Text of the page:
Tree Pipit

Anthus trivialis

15cm

Appearance

When compared to the Meadow Pipit, the Tree Pipit is bigger but more streamlined, the bill is thicker, and the head markings are more distinct. It is sandy-brown above with dark streaking, the breast, flanks and throat have a yellowish tinge and there are bold, sparse streaks, the belly is white, and there is a pale mask-like marking around the eye. The legs are pinkish and the outer feathers of the tail are white. Juveniles resemble adults.

Habitat

Breeding territories include heathland and woodland. It will usually not stray too far from an area with suitable song posts.

Character

Often finds perches in foliage or more exposed trees, and songflight begins as birds take off from these positions. It flies steeply upwards and bombs downwards with its legs streaming, usually to land on the same perch, or at least one near it. Performs a similar cycle if alarmed. Frequently feeds on the ground, and its movement are less fluid than the Meadow Pipit's. Generally not very sociable, but may migrate in modest groups.

Food

Diet includes weevils, beetles, caterpillars, ants, spiders, seeds and berries.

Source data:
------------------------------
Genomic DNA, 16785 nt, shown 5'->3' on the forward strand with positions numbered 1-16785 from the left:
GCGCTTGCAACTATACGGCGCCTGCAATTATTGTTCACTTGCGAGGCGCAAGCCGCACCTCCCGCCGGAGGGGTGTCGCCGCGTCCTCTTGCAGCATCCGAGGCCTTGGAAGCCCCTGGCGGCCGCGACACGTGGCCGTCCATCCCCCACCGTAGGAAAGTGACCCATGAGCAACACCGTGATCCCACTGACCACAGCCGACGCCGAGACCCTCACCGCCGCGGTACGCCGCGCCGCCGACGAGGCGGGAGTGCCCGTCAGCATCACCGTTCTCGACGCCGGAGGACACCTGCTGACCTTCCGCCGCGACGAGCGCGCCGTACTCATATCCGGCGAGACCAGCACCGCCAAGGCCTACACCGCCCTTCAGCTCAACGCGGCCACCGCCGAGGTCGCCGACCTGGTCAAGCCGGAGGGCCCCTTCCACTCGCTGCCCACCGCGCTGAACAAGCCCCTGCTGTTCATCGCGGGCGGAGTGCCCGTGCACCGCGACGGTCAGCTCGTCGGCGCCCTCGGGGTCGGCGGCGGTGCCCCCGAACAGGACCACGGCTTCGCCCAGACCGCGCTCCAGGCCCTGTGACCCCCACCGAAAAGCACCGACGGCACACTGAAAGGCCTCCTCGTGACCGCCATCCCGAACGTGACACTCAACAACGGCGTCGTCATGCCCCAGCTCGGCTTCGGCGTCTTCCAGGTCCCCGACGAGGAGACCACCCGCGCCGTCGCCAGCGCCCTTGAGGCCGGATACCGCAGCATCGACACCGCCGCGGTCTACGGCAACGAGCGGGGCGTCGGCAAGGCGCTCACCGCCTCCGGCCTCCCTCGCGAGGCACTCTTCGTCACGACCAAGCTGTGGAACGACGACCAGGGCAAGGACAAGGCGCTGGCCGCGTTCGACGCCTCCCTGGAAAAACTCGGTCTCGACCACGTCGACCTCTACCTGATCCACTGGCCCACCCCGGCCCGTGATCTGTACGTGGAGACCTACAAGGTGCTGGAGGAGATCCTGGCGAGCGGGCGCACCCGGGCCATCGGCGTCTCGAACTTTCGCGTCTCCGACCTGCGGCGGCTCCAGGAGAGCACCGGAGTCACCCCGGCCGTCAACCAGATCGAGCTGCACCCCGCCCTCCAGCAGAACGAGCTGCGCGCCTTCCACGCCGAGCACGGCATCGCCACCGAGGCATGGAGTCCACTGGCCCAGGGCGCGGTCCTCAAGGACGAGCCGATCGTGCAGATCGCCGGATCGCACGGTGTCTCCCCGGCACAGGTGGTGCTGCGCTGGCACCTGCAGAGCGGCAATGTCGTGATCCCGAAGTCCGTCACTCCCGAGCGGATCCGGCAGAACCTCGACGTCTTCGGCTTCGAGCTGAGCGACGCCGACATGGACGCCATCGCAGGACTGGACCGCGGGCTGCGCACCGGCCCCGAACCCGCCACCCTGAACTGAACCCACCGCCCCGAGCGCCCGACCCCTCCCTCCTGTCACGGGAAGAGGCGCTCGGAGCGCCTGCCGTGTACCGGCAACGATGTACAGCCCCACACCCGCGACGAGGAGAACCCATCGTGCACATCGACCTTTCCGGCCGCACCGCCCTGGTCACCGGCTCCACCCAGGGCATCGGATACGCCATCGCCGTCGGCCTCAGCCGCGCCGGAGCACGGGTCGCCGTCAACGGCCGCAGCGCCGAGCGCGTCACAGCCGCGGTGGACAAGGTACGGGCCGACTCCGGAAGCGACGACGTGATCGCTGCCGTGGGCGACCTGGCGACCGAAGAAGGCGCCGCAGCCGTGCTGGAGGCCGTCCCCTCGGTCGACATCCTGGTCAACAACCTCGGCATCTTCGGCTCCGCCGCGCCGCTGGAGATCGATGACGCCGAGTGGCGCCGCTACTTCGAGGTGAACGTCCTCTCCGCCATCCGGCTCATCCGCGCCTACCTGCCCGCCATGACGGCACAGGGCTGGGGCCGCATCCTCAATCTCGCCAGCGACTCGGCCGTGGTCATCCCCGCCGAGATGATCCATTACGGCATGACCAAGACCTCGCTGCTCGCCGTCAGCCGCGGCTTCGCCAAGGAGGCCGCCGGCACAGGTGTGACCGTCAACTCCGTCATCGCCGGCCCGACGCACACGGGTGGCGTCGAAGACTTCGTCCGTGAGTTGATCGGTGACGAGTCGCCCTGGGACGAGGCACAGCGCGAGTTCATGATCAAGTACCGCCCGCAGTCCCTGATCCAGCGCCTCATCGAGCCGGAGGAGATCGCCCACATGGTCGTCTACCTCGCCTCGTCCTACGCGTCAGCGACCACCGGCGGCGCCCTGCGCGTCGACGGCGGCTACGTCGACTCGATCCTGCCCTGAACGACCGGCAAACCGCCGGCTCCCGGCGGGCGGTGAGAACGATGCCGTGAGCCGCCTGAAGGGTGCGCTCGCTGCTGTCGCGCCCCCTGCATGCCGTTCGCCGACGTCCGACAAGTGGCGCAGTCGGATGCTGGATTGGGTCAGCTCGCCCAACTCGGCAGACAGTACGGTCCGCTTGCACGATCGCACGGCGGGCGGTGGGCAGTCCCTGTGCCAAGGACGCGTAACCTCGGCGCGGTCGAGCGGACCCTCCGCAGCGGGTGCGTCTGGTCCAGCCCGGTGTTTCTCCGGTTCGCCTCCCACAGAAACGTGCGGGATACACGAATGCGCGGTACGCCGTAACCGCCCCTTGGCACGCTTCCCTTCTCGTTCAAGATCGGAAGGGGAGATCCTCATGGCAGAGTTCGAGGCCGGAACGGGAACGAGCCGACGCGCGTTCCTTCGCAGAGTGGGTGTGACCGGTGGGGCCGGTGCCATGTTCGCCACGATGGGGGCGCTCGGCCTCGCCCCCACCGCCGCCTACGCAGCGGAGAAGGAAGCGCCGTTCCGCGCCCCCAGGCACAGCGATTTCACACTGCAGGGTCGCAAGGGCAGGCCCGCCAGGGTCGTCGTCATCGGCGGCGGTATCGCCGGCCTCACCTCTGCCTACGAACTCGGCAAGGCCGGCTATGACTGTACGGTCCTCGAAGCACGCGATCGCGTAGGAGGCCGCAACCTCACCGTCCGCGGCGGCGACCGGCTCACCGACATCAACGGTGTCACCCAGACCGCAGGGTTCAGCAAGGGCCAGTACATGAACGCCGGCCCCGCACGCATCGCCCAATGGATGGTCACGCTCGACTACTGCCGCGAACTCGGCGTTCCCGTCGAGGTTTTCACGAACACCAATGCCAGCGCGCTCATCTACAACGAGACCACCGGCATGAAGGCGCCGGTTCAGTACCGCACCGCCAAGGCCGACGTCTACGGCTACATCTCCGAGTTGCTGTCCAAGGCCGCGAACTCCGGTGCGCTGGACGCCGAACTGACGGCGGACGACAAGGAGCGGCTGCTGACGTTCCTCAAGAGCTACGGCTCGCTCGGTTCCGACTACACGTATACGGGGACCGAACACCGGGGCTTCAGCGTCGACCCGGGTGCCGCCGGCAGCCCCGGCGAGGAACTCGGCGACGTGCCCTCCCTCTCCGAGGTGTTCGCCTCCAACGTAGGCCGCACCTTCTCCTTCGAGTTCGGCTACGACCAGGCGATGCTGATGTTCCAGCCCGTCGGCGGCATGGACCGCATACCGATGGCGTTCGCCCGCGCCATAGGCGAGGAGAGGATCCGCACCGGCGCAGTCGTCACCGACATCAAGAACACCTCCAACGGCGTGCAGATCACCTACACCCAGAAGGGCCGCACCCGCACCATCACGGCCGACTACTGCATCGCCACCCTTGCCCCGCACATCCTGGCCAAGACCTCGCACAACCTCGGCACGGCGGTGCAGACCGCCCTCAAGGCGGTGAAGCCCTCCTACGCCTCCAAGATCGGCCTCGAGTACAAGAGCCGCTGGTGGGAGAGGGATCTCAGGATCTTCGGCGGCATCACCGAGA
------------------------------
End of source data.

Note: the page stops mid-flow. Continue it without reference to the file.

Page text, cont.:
Breeding

Female usually lays 4 or 5 eggs which she incubates for 12-14 days. Both adults tend to and feed the hatchlings, which can fly at about 12-14 days old, though they depart the nest prior to this. A second brood may be raised.

Population

Majority of birds arrive in the region in April and May and depart towards the end of summer. Some European birds are passage visitors on their way to Africa. It is believed that about 88 000 pairs of Tree Pipits breed in Britain.

Observation Tips

Has a habit of twitching the tail, down and up, down and up, when it is perched; this can be a diagnostic factor when separating this species from others. However, familiarisation with the bird's call and song is perhaps the key way to its identification.

Voice

Utters a call most often heard in flight, a buzzing 'tezzzt', but may also be sung from a perch before taking off. Has some singular 'zit, zit, zit' sounds too, and a 'swey-u, swey-u' on landing.
Back to Bird Index